Advice For Newbies Like Me

Topic 15390 | Page 1

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Alexander D.'s Comment
member avatar

Brett posted this a while back and it's been the most positive statement for me today.

So if you want to be treated well by a company there's a simple formula for making that happen. You go in there from day one with a super positive attitude and a willingness to work hard, listen and learn, and pay your dues. You take whatever they throw at you - old equipment, lousy runs, a trainer with a filthy mouth, a dirty hotel room - whatever it is you deal with it safely and professionally and keep moving forward. Wake up each morning with one goal in mind - to safely get through the day and prove to your company that you have what it takes to be a true professional out there and you'll do everything in your power to make that happen.

Once a company knows that you're a safe, hard working, reliable driver that knows how to get along with people they'll put you on that "A list". When you have a problem they'll listen. When you need a favor they'll do whatever they can for ya. When you make a judgment call they'll trust you.

Of course you're dealing with large corporations and from time to time you're going to have to deal with some bad apples and tough circumstances. I've had lousy dispatchers. I've had mechanics make problems worse. I've had slow weeks when the freight just wasn't there for whatever reason. You're going to have that kind of thing from time to time. But don't confuse a bad apple or tough circumstances with a bad company. If you're not getting the miles, maybe it's your dispatcher that's the problem, maybe your company lost a big customer, or maybe freight is just slow right now. If you're in a lousy truck, maybe you just have to convince those who assign trucks that you've earned a better one. If you wind up getting home a day late maybe it's because freight is slow and they had trouble finding a load going past your house.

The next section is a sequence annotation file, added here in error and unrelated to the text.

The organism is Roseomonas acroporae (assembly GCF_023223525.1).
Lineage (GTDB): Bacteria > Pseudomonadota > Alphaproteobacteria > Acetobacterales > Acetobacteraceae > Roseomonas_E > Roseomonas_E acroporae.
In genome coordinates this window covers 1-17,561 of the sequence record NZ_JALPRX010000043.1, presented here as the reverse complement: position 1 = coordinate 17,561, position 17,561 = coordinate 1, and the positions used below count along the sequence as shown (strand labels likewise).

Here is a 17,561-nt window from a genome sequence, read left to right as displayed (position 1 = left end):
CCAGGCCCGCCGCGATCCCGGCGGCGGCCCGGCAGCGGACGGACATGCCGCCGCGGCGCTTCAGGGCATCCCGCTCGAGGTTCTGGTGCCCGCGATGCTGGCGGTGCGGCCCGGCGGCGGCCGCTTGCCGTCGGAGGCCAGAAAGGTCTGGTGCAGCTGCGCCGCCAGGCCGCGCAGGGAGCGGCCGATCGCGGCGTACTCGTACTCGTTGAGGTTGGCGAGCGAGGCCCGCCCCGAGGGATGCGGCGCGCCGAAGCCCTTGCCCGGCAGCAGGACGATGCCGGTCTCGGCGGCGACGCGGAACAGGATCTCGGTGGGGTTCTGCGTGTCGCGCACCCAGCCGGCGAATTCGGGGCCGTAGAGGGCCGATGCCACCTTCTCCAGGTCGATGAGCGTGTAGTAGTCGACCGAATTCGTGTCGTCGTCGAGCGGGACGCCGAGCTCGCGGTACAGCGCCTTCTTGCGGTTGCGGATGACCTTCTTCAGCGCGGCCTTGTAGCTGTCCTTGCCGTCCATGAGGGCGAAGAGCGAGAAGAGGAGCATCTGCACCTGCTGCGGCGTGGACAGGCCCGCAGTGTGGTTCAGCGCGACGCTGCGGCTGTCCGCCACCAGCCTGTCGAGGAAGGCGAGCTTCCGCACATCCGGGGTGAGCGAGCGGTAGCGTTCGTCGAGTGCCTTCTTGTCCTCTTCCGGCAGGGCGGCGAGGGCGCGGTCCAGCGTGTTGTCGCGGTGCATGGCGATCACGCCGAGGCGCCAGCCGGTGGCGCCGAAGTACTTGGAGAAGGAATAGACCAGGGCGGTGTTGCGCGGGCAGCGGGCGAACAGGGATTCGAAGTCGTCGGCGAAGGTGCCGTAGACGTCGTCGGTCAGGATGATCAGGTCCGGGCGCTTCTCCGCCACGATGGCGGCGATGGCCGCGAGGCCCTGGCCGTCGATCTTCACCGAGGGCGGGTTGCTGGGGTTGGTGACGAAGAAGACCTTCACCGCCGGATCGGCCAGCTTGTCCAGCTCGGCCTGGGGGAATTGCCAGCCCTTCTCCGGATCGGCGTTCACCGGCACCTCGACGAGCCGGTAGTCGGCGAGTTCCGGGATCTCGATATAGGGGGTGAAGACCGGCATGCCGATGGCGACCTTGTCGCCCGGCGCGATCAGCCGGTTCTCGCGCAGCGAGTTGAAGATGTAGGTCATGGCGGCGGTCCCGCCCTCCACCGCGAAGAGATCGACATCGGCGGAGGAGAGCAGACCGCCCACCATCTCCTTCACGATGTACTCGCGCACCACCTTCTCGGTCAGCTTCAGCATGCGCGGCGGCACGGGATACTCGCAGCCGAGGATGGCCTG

So often a new driver will misinterpret a situation. They think they're being mistreated when "that's just trucking". They think they're being singled out for something when in reality they deserved to get their butt chewed out for it. They think they're being lied to when they're not. And naturally you're going to make bad decisions when they're based on misinterpretations. You're going to get frustrated, you're going to start lashing out at people within your own company, and it quickly escalates into a huge mess when all you had to do was roll with the punches a little bit and tomorrow would have been a better day.

If you're safe, hard working, reliable, and know how to get along with people you'll do well at pretty much any job you take in trucking. If you're not, you're going to be miserable anywhere you go. The perks are there for the top tier drivers. Focus on proving yourself to be a top tier driver and then you can command the respect and treatment the best drivers get.

Dispatcher:

Dispatcher, Fleet Manager, Driver Manager

The primary person a driver communicates with at his/her company. A dispatcher can play many roles, depending on the company's structure. Dispatchers may assign freight, file requests for home time, relay messages between the driver and management, inform customer service of any delays, change appointment times, and report information to the load planners.

HOS:

Hours Of Service

HOS refers to the logbook hours of service regulations.
Big Scott (CFI's biggest 's Comment
member avatar

The most important thing in life is ATTITUDE. Attitude is 100% A=1 + T=20 + T=20 + I=9 + T=20 + U=21 + D=4 +E=5 add it up it's 100%. Ones attitude towards a situation will determine the outcome. A positive attitude will lead you to a positive outcome. A negative attitude will lead you to a negative outcome and greater difficulty.

Brett Aquila's Comment
member avatar

Yeah, there's a lot to endure in trucking, especially in the beginning. It's tough getting started and there are a lot of hurdles to overcome. But attitude is indeed everything. Stay positive and stay focused on what it's going to take to achieve your goals. Don't sweat the small stuff as they say. Just roll with it.

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